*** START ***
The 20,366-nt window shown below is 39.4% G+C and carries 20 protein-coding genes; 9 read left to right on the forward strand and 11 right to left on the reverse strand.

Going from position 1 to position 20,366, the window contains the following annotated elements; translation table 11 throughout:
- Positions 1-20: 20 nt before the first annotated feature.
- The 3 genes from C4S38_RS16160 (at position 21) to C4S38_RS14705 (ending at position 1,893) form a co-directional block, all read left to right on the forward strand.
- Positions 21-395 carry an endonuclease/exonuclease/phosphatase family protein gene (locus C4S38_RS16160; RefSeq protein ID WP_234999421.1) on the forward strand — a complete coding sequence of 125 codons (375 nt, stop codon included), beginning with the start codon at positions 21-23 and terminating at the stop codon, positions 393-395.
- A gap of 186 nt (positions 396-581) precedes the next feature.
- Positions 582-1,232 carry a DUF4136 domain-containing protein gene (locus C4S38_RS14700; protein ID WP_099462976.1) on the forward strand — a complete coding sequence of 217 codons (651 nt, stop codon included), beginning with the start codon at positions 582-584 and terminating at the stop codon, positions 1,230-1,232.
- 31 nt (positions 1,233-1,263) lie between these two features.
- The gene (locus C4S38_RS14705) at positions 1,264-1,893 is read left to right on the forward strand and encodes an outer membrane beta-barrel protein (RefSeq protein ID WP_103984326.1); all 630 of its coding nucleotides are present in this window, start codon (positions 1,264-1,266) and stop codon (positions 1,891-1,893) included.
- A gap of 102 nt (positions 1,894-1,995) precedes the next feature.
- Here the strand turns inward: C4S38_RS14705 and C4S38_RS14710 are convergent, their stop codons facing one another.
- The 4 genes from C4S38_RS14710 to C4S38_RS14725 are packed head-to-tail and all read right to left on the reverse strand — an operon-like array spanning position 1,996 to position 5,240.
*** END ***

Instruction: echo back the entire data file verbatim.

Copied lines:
The 20,366-nt window shown below is 39.4% G+C and carries 20 protein-coding genes; 9 read left to right on the forward strand and 11 right to left on the reverse strand.

Going from position 1 to position 20,366, the window contains the following annotated elements; translation table 11 throughout:
- Positions 1-20: 20 nt before the first annotated feature.
- The 3 genes from C4S38_RS16160 (at position 21) to C4S38_RS14705 (ending at position 1,893) form a co-directional block, all read left to right on the forward strand.
- Positions 21-395 carry an endonuclease/exonuclease/phosphatase family protein gene (locus C4S38_RS16160; RefSeq protein ID WP_234999421.1) on the forward strand — a complete coding sequence of 125 codons (375 nt, stop codon included), beginning with the start codon at positions 21-23 and terminating at the stop codon, positions 393-395.
- A gap of 186 nt (positions 396-581) precedes the next feature.
- Positions 582-1,232 carry a DUF4136 domain-containing protein gene (locus C4S38_RS14700; protein ID WP_099462976.1) on the forward strand — a complete coding sequence of 217 codons (651 nt, stop codon included), beginning with the start codon at positions 582-584 and terminating at the stop codon, positions 1,230-1,232.
- 31 nt (positions 1,233-1,263) lie between these two features.
- The gene (locus C4S38_RS14705) at positions 1,264-1,893 is read left to right on the forward strand and encodes an outer membrane beta-barrel protein (RefSeq protein ID WP_103984326.1); all 630 of its coding nucleotides are present in this window, start codon (positions 1,264-1,266) and stop codon (positions 1,891-1,893) included.
- A gap of 102 nt (positions 1,894-1,995) precedes the next feature.
- Here the strand turns inward: C4S38_RS14705 and C4S38_RS14710 are convergent, their stop codons facing one another.
- The 4 genes from C4S38_RS14710 to C4S38_RS14725 are packed head-to-tail and all read right to left on the reverse strand — an operon-like array spanning position 1,996 to position 5,240.